- Event date
- May 24, 2017 6:30 PM
My lecture will explain the fundamentals of molecular dynamic simulation, based on the development of computers and algorithms over the last 50 years, and will also demonstrate the importance of a statistical overview of the data. Computers are becoming ever-more powerful; but despite this we still need new methods, such as multi-scale simulation and oversimplification techniques to enable us to reliably predict macroscopic material properties from microscopic simulations. As a vivid example of this, I will use simulation to show how the current flow of ions is modified when DNA winds through a nanopore. Although it has not yet been fully developed, this technique is already being used to decode the DNA sequence, in a process called sequencing.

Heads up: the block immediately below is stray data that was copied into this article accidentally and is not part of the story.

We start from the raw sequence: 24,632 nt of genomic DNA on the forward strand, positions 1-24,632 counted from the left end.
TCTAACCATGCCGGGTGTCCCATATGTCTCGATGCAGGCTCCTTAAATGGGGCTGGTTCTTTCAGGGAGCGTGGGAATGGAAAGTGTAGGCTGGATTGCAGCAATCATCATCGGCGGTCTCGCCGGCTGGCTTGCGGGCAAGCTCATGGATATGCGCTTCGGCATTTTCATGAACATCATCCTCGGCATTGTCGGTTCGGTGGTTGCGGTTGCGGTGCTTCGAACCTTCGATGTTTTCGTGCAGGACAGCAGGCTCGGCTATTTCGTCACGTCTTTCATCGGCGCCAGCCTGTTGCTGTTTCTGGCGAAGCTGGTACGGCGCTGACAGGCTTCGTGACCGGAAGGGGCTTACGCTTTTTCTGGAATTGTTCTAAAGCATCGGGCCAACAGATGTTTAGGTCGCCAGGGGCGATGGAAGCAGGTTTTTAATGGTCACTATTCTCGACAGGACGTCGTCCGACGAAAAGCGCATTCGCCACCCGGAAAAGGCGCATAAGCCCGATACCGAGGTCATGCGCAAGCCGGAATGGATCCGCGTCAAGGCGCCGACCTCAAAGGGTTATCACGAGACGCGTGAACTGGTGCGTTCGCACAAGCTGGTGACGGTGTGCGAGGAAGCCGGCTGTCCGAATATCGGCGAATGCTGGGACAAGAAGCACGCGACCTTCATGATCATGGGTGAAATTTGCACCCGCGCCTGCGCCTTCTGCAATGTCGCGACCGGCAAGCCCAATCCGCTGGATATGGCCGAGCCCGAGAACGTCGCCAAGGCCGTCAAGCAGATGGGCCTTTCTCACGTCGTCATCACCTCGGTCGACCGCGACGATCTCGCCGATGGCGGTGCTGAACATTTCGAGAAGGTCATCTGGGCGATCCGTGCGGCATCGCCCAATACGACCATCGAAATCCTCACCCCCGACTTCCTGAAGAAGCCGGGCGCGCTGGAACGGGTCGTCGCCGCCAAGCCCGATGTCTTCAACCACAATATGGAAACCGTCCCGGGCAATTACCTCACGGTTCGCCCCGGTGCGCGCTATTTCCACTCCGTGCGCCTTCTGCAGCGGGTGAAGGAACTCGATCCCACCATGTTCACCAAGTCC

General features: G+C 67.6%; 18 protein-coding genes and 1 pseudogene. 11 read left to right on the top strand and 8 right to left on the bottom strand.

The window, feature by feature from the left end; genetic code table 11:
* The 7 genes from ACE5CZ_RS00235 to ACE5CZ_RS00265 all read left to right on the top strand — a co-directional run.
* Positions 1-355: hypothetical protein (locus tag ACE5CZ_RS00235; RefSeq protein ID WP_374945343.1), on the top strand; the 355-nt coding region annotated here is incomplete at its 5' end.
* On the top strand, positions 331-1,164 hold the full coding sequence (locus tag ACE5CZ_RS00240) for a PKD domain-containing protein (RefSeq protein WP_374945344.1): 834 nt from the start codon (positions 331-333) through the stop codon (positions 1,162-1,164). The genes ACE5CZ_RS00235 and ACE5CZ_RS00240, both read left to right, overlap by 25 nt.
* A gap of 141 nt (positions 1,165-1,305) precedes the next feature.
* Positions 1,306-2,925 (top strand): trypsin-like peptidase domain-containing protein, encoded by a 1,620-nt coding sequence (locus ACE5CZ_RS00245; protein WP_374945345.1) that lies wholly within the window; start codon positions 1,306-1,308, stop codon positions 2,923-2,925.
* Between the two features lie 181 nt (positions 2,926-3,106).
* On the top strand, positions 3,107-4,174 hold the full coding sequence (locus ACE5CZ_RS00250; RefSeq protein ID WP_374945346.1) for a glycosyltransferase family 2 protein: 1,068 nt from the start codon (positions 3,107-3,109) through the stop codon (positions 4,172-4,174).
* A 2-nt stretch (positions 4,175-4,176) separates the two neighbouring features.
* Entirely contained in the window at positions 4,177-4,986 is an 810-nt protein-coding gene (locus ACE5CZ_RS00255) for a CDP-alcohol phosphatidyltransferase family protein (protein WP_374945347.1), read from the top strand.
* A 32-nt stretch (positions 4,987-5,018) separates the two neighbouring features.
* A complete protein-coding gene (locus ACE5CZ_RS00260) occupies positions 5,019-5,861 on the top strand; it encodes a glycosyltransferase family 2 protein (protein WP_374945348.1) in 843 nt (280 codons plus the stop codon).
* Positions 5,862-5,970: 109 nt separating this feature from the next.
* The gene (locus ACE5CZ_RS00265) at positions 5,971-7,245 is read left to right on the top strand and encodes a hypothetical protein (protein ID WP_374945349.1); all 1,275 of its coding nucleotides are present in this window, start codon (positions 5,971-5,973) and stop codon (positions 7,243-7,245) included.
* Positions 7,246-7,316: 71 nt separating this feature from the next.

Prof. Dr. rer. nat. Christian Holm is head of the Institute for Computational Physics at the University of Stuttgart. His work focuses on the investigation of complex physical problems using computer simulations. He is currently also particularly interested in the relatively new field of soft matter; a field located at the interface of the classic disciplines physics, chemistry and biology. Everyday examples of soft matter include plastics or soaps, as well as biological systems such as DNS, RNS, or chromatin fibers. His work involves investigating problems in the fields of both biological and materials science.
This event is free of charge!